UK CFOs shrug off Grexit risks and back EU membership
6 July 2015
- Despite Grexit uncertainties, corporate risk appetite rises and uncertainty drops. UK business at its most expansionary in four years
- Three-quarters of CFOs want the UK to stay in the EU, 2% favour Brexit
- 23% of CFOs say their view on membership will depend on the outcome of the UK’s renegotiation
- Interest rate rises and Euro area weakness top list of CFOs’ concerns
Conducted against a backdrop of an escalating crisis in Greece, Deloitte’s latest survey of Chief Financial Officers (CFOs) shows a rebound in risk appetite and a marked shift to expansion among large UK corporates.
The survey also found a clear majority of CFOs of the UK’s largest businesses support the UK’s continued membership of the European Union.
The Deloitte CFO Survey for Q2 2015 gauges the views of 122 CFOs of FTSE 350 and other large private UK companies.
55% of CFOs say the level of financial and economic uncertainty is above normal, high or very high, down from 63% in Q1 2015. Corporate risk appetite has improved, 59% of CFOs say now is a good time to take risk onto their balance sheets, up from a two year low of 51% in Q1.
CFOs’ business strategies have turned toward expansion. The proportion of CFOs focusing on expansion is the highest since Q1 2011. 41% of CFOs say introducing new products and services or expanding into new markets is a strong priority for the next 12 months, up from 28% in Q1. 66% of CFOs expect UK businesses to increase capital expenditure in the next 12 months, with 70% expecting hiring to increase.
87% of CFOs say that credit for UK corporates is cheap with the same percentage saying credit is easily available.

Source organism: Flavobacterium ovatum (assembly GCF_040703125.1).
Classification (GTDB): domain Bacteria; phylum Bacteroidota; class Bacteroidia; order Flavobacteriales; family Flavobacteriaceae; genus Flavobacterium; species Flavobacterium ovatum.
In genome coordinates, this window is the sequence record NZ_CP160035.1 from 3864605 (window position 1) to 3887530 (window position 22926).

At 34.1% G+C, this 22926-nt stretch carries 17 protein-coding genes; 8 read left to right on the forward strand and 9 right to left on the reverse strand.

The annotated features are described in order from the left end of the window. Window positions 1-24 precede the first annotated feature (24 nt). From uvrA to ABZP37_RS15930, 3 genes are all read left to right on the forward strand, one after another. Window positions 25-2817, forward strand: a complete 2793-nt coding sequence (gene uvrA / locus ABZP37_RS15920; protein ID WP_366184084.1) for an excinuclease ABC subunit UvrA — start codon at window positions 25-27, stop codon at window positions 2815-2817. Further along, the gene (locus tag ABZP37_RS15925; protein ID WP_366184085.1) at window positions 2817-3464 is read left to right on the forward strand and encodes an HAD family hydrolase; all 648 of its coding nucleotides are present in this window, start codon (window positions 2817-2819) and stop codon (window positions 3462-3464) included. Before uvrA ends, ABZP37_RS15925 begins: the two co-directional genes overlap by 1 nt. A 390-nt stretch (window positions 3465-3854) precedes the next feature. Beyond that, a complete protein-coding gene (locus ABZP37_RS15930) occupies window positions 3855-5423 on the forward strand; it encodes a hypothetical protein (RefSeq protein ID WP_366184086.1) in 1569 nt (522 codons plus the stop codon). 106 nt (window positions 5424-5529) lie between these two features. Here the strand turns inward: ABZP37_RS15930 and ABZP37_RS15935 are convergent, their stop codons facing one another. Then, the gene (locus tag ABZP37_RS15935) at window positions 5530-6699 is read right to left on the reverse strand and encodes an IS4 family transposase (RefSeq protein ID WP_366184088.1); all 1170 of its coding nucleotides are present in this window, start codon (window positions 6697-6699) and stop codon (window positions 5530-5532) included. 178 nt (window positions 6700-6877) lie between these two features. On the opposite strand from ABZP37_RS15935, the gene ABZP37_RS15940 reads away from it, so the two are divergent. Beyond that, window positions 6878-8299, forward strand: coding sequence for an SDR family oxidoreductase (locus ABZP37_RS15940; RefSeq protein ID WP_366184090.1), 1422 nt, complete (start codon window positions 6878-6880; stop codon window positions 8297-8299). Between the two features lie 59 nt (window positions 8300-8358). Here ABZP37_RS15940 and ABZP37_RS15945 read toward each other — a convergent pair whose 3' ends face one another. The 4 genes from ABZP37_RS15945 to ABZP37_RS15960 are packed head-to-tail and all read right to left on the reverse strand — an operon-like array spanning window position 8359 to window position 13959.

Asked to rate the level of risk to their business (on a scale of 0 to 100), CFOs give a score of 49 to both higher interest rates in the UK and US and economic weakness in Europe and a potential Euro crisis. The UK’s referendum on EU membership is rated at 45, down from 56 in Q1, alongside weak demand in the UK. The UK’s productivity rate is given a score of 40, the second lowest of all factors.
74% of CFOs say it is in the interests of UK business to remain in the EU, while 2% favour the UK leaving.
91% of CFOs say UK export performance has benefited from membership of the EU, 89% say it has attracted foreign direct investment and 78% say the free movement of people is advantageous. However, 57% say the EU legal, regulatory and compliance framework is a burden for UK business.
The results of the UK's renegotiation of its relationship with the EU are set to have a significant effect on corporate attitudes to the EU. 23% of CFOs say that their judgement about membership will depend on the results of the discussions with the EU.
A majority of CFOs expect the Government’s renegotiation of Britain’s relationship with the EU to deliver positive results in all seven areas identified by the Government. Sentiment is most positive about the scope for the Government to be able to tighten benefit rules and reduce excessive regulation. 83% of CFOs think the negotiations will benefit the UK by tightening controls on welfare payments for EU migrants and 76% expect to see a reduction in Brussels “red tape”.